Statement by President Michael D. Higgins on the death of Fidel Castro
"I have learned with great sadness of the death of Fidel Castro, founder of modern Cuba, and its Prime Minister from 1959 to 1976, as well as its President from 1976 to 2008.
Following the revolution in 1959, Fidel Castro brought significant political and social change to his country, overcoming not just the regime of General Fulgencio Batista but also the economic isolation forced upon Cuba in the years that followed.
Having survived some 600 attempts on his life, Fidel Castro, known to his peers in Cuba as ‘El Comandante’, became one of the longest serving Heads of State in the world, guiding the country through a remarkable process of social and political change, advocating a development path that was unique and determinedly independent.
Cuba achieved 100% literacy many years ago and built up a health system that is one the most admired in the world. With economic growth rates similar to many other Latin American countries, inequality and poverty are much less pronounced in Cuba than in surrounding nations.
His Governments faced not only issues of Development but also the consequences of an embargo imposed by Cuba’s largest neighbour, the United States, which was a regular topic for discussion at the United Nations and which was criticised by a large number of countries in the international community.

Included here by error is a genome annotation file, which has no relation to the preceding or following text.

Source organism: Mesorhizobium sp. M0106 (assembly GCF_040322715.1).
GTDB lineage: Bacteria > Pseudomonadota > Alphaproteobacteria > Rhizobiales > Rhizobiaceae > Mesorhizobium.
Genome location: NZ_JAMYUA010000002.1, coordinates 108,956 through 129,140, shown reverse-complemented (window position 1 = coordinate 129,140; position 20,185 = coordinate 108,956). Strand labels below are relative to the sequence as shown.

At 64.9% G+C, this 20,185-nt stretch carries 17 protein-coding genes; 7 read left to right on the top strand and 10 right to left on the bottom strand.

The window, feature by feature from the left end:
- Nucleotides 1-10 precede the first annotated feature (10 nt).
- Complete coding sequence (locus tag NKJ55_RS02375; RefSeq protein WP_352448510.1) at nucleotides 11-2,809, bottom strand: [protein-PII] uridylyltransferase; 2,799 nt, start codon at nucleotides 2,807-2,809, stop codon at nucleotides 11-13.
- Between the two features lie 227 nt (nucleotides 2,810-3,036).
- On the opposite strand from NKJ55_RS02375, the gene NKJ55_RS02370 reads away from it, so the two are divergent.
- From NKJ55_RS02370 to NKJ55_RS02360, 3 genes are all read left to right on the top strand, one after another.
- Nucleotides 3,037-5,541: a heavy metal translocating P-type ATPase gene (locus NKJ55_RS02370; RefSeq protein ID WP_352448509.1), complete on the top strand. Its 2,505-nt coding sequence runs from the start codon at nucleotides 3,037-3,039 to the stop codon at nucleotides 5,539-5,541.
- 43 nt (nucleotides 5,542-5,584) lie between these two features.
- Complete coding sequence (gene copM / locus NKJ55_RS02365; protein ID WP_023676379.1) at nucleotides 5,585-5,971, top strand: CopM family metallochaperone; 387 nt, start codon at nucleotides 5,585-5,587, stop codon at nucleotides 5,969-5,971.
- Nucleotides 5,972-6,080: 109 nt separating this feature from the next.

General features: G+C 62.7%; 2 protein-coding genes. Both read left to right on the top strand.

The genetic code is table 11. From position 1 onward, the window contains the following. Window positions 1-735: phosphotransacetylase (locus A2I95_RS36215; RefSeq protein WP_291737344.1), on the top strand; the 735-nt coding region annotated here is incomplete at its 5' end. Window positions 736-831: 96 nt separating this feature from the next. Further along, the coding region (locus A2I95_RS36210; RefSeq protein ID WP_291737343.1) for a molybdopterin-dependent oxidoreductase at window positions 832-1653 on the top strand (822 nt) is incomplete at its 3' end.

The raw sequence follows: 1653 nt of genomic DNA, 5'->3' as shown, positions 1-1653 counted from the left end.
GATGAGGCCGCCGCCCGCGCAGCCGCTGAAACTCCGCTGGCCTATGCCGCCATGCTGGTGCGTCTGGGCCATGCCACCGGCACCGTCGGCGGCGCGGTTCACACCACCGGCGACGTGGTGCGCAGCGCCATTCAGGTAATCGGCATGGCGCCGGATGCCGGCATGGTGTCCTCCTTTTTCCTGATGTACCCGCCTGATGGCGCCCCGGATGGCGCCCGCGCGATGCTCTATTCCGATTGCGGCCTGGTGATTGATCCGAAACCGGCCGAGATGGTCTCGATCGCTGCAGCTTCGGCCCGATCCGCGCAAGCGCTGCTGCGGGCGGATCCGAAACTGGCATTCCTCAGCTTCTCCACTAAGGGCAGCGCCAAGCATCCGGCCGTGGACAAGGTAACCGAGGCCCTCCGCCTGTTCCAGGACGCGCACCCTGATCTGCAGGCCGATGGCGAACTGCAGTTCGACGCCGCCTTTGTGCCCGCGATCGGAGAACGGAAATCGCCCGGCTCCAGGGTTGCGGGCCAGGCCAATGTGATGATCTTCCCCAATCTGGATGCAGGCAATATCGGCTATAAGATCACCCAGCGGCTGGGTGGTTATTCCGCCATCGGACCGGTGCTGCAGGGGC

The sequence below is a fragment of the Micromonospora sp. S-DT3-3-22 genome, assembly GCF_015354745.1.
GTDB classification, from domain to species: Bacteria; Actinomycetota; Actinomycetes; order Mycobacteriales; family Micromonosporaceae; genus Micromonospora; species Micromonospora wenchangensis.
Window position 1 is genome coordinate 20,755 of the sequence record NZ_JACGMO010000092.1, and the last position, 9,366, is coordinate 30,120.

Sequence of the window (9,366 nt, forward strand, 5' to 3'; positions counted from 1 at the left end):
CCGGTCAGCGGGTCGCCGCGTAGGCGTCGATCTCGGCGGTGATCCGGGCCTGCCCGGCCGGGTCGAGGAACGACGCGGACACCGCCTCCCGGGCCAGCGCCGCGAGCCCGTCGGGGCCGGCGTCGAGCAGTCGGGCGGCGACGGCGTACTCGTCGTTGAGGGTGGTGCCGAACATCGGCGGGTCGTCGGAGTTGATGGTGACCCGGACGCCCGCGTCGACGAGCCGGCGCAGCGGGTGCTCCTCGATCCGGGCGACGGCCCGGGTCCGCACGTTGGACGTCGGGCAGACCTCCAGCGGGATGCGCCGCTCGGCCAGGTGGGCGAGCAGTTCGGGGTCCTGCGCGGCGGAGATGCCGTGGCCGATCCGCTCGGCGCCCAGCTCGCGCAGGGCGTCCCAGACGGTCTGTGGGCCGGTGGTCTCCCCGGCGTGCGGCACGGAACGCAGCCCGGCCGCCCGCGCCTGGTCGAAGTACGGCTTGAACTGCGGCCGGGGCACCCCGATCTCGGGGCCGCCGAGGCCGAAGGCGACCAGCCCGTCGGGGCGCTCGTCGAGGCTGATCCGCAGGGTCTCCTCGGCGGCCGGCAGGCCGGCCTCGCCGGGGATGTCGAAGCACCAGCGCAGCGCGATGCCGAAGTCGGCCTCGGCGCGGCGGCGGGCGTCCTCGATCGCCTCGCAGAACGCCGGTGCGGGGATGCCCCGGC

The economic and social reforms introduced were at the price of a restriction of civil society, which brought its critics.
Fidel Castro was of a generation of leaders that sought to offer an alternative global economic and social order. He was President of the Non Aligned Movement and a leading figure in international gatherings that sought a more equal world of trade, rejected odious debt and sought an independent path to development.
He advanced such ideas, for example, at such events as the Tri Continental Conference in 1966. And he would continue with this theme which informed his speech, for example, at the United Nations Conference on Environment and Development in Rio in 1992. He was speaking of how it was possible to eliminate global hunger and of the enormous burden that international debt was placing on impoverished nations. Expected to give a lengthy speech, his very short statement ended with the phrase: ‘Let us pay the debt to humanity, not the debt to the banks.’
The restoration of diplomatic relations with the United States in 2014 and the visit of Pope Francis, and the response to it, have been ushering in a new period in Cuba’s history, one which seeks to retain the achievements of a social kind with greater freedoms in the civil society.
Fidel Castro will be remembered as a giant among global leaders whose view was not only one of freedom for his people but for all of the oppressed and excluded peoples on the planet.”